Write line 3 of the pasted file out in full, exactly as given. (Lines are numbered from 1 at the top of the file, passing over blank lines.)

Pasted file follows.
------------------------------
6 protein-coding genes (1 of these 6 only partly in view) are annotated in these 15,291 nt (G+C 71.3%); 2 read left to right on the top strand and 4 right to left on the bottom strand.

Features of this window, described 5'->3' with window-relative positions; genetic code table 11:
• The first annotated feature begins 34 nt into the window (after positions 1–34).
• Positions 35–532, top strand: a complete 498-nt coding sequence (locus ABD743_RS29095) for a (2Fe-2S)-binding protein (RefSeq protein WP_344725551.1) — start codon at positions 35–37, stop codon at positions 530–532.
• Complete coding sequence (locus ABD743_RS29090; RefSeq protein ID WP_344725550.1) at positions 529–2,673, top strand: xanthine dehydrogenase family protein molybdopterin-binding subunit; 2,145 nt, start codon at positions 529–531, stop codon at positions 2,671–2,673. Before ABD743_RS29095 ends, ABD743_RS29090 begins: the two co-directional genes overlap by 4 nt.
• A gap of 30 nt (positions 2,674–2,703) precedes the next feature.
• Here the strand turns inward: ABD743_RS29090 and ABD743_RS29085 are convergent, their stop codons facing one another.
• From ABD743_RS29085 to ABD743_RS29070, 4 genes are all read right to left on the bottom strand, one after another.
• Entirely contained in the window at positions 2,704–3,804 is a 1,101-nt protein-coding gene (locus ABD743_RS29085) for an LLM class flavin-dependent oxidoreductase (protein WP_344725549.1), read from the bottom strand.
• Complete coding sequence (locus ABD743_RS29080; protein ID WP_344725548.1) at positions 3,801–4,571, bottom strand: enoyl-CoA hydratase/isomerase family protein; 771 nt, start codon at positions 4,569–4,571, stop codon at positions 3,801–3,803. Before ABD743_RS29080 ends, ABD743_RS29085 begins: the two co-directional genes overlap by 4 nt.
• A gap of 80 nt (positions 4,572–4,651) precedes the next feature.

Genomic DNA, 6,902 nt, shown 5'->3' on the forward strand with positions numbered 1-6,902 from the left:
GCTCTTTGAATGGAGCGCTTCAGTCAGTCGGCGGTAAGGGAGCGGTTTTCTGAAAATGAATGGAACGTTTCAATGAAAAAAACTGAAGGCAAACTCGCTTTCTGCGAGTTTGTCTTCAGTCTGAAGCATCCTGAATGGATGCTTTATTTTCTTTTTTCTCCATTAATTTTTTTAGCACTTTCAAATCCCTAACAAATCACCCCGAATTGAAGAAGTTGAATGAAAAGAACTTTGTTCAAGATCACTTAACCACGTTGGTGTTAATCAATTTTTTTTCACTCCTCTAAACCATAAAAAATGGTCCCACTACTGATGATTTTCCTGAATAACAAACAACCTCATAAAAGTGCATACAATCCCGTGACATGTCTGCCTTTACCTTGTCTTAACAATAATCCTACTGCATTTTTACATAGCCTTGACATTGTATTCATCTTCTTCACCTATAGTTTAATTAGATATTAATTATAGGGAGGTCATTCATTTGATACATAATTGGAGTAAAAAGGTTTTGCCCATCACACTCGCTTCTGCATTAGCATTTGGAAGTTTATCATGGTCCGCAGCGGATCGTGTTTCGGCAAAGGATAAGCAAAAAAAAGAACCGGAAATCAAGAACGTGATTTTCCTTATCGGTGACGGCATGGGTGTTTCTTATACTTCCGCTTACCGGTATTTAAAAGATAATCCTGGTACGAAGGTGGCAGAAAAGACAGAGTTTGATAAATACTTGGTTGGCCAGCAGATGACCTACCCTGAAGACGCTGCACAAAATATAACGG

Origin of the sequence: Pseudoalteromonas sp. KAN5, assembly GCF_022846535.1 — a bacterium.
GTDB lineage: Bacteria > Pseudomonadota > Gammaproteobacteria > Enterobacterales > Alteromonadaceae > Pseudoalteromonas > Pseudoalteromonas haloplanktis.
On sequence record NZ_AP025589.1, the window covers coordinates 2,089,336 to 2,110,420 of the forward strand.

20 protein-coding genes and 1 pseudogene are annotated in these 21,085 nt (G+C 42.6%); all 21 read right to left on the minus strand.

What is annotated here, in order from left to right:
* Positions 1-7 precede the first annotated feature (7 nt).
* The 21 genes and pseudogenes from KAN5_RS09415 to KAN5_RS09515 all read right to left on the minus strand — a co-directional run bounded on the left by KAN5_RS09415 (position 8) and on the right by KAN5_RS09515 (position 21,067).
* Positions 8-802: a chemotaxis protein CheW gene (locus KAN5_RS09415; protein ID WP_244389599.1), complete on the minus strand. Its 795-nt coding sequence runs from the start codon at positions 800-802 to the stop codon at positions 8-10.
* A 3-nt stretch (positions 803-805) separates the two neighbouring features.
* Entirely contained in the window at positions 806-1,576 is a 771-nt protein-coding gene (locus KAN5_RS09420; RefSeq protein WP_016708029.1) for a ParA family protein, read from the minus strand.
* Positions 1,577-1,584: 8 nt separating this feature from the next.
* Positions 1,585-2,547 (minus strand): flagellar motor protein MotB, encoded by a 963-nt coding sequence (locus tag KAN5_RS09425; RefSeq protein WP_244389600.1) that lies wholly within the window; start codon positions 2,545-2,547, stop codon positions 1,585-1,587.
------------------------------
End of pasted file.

• The first annotated feature begins 34 nt into the window (after positions 1–34).